The Kosher Gourmet by Sharon Thompson Anyone can make a salad, you say. But can they make a great salad? (SECRETS, TESTED TECHNIQUES + 4 RECIPES, INCLUDING DRESSINGS)

April 2, 2014

Paul Greenberg: Death and joy in the spring

Dan Barry: Should South Carolina Jews be forced to maintain this chimney built by Germans serving the Nazis?

Mayra Bitsko: Save me! An alien took over my child's personality

Frank Clayton: Get happy: 20 scientifically proven happiness activities

Susan Scutti: It's Genetic! Obesity and the 'Carb Breakdown' Gene

Lecia Bushak: Why Hand Sanitizer May Actually Harm Your Health

Stacy Rapacon: Great Funds You Can Own for $500 or Less

Cameron Huddleston: 7 Ways to Save on Home Decor

The Kosher Gourmet by Steve Petusevsky Exploring ingredients as edible-stuffed containers (TWO RECIPES + TIPS & TECHINQUES)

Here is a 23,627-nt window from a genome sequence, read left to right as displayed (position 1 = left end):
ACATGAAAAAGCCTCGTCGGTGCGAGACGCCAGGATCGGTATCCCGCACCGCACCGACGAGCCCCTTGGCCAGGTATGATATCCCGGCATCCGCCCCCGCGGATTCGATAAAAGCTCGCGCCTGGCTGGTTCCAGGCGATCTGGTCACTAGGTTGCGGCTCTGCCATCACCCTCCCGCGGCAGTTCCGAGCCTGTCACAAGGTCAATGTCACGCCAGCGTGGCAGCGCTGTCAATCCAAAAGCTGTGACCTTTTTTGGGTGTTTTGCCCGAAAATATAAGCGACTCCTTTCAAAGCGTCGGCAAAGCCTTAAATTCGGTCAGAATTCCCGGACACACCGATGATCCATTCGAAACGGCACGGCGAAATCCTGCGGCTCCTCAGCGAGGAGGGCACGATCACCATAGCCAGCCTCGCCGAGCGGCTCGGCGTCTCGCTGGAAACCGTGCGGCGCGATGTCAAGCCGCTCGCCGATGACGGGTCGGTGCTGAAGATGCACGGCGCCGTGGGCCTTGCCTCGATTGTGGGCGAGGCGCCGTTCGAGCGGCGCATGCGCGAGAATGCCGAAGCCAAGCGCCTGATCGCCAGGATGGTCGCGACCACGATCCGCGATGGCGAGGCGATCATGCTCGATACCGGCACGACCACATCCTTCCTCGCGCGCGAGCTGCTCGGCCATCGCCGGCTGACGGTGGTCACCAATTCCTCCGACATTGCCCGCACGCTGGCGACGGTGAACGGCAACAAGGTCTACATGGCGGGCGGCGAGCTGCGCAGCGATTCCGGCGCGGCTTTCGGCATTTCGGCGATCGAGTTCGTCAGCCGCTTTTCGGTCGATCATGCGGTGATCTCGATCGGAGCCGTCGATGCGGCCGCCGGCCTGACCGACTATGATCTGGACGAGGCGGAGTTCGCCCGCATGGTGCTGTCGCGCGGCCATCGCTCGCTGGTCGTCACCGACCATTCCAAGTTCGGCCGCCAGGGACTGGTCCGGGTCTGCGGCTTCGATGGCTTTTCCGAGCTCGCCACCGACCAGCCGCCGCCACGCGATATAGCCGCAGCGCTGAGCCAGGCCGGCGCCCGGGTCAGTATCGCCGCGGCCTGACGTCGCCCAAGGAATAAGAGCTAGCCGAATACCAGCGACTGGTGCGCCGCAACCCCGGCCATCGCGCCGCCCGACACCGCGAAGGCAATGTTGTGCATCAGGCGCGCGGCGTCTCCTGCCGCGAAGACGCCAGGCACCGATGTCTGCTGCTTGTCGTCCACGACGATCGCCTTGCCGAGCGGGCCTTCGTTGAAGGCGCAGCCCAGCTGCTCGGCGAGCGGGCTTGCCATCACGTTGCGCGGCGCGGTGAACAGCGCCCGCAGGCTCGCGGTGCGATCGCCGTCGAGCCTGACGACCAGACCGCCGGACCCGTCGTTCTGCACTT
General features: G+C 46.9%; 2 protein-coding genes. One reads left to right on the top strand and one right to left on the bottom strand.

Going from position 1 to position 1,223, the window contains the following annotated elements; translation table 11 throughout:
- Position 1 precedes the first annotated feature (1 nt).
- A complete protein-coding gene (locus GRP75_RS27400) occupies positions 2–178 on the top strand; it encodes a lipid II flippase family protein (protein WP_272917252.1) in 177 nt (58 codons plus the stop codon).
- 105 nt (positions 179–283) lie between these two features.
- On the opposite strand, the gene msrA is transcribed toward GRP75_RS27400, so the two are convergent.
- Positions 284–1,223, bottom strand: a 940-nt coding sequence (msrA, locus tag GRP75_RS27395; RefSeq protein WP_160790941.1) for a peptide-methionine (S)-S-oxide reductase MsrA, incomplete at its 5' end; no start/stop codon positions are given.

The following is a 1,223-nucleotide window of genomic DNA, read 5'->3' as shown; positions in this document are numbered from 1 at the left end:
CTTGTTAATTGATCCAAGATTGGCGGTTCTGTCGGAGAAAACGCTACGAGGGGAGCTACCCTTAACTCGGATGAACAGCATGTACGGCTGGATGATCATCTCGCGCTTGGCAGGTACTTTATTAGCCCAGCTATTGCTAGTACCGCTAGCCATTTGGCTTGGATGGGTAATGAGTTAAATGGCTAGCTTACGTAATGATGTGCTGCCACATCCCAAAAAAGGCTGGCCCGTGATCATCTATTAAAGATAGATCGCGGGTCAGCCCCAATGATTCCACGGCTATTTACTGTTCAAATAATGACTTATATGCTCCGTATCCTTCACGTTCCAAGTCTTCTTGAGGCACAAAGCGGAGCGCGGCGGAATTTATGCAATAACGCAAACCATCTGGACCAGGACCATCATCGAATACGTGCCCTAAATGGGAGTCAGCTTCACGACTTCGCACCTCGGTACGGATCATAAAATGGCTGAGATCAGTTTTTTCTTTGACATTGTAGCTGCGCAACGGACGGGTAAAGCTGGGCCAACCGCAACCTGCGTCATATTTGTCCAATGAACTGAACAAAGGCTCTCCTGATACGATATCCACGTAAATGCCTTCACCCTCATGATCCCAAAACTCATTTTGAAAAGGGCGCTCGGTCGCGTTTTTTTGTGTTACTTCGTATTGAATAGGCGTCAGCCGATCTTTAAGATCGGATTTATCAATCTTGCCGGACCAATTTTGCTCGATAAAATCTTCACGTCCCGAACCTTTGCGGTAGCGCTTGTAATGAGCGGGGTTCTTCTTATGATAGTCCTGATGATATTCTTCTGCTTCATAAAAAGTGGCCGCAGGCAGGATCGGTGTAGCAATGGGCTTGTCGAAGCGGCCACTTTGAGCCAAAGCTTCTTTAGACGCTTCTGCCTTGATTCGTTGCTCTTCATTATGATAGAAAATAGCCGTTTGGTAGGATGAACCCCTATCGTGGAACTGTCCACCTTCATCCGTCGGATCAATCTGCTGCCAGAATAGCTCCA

Jewish World Review

Chef Mario Batali's ASPARAGUS WITH WALNUT-ORANGE PESTO AND CITRONETTE, a delicious way to eat seasonal, local produce

By Mario Batali





http://www.JewishWorldReview.com | It's easy to forget about asparagus' seasonality because it's available year-round. But local asparagus has a freshness unlike that available in November. There is nothing better than seeing the first piles of these beautiful vegetables at the local market.


Asparagus has been known as a sign of spring since the time of Imperial Rome. The word "asparagus" comes from the Greek asparagus, meaning "to spring up." The ancient Greeks used the term to refer to any tender shoots picked from the spring earth and savored when still young.


When shopping for asparagus, choose stalks that are firm but not hard. As with artichokes, you should look carefully at the leaves that form at the head. The most succulent asparagus will have tightly closed tips that are purplish in color.


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For the millennia, humans have devised technologies that make it easier to bring goods and services, produce included, from across the country and the world. It's time to reverse that trend. Produce should start coming from local sources rather than from far away.